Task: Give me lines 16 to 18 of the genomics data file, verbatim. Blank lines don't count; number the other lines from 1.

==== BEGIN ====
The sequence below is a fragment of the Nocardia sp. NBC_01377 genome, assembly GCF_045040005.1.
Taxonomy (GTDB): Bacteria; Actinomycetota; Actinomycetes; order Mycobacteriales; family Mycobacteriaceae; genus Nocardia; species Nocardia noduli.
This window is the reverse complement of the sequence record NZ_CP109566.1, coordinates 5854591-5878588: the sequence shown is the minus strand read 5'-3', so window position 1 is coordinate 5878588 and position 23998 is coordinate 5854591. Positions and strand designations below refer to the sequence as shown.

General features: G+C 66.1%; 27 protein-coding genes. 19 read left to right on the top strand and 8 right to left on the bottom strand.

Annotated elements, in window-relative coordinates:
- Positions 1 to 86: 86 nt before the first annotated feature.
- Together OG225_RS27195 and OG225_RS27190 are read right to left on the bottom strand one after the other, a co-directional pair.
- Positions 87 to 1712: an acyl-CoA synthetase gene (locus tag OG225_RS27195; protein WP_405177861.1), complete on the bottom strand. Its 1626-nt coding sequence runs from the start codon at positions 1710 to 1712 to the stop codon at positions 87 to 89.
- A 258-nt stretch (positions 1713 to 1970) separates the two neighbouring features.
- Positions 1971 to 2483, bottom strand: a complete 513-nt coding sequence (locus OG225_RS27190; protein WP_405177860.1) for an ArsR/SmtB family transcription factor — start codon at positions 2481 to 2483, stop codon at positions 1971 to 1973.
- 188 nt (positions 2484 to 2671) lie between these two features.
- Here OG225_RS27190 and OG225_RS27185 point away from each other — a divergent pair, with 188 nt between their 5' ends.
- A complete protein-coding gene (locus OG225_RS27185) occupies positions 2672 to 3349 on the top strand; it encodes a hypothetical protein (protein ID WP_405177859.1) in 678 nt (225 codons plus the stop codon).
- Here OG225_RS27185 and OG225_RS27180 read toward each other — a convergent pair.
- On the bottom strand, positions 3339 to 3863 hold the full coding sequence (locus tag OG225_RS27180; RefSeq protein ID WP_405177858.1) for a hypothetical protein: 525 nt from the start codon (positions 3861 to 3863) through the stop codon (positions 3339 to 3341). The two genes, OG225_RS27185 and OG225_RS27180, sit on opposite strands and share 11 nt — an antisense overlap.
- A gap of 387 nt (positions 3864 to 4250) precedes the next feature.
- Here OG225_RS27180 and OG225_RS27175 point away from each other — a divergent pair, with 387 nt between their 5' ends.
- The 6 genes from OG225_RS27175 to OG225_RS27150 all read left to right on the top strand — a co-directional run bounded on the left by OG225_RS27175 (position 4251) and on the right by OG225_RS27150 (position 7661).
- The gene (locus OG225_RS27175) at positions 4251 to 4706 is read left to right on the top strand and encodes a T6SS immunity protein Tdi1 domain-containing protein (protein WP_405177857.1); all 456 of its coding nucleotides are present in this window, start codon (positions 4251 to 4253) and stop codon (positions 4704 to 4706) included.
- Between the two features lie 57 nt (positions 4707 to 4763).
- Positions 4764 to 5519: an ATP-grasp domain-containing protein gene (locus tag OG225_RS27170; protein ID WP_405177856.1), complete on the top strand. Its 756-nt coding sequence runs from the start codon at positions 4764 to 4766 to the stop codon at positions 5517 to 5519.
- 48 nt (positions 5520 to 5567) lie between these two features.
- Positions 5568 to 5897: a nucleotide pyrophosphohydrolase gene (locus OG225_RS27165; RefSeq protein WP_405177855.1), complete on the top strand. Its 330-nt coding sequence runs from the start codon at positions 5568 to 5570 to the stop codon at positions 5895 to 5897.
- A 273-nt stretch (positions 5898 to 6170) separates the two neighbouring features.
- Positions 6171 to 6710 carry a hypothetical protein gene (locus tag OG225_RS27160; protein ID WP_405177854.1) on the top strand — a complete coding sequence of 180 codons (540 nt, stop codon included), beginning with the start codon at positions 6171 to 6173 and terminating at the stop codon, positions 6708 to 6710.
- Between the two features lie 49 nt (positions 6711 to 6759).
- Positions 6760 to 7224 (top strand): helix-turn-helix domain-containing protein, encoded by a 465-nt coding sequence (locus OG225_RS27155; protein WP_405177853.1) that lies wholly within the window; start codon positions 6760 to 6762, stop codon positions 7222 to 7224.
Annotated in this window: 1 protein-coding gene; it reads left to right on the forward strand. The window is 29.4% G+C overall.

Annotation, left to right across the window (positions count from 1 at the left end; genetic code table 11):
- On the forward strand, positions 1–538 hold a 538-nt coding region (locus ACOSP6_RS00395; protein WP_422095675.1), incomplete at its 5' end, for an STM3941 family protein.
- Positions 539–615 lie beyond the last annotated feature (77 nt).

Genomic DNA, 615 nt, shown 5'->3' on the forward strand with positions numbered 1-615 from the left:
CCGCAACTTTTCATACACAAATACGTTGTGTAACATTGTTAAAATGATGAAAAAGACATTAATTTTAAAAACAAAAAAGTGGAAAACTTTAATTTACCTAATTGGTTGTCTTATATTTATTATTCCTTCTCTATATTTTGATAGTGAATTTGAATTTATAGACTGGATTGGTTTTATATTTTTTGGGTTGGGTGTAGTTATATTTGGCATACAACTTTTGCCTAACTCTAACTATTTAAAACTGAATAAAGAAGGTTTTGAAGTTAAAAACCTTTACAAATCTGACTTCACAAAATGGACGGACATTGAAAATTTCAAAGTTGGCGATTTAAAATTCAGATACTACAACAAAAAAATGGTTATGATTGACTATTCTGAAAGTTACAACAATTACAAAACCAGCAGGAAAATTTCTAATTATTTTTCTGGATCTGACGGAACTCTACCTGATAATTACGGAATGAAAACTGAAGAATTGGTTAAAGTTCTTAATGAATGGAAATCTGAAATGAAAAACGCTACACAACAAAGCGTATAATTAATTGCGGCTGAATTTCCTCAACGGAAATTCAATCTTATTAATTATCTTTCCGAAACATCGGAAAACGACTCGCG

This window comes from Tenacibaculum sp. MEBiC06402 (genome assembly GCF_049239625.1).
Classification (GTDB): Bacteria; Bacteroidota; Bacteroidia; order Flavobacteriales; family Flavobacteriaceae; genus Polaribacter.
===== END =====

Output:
- A gap of 387 nt (positions 3864 to 4250) precedes the next feature.
- Here OG225_RS27180 and OG225_RS27175 point away from each other — a divergent pair, with 387 nt between their 5' ends.
- The 6 genes from OG225_RS27175 to OG225_RS27150 all read left to right on the top strand — a co-directional run bounded on the left by OG225_RS27175 (position 4251) and on the right by OG225_RS27150 (position 7661).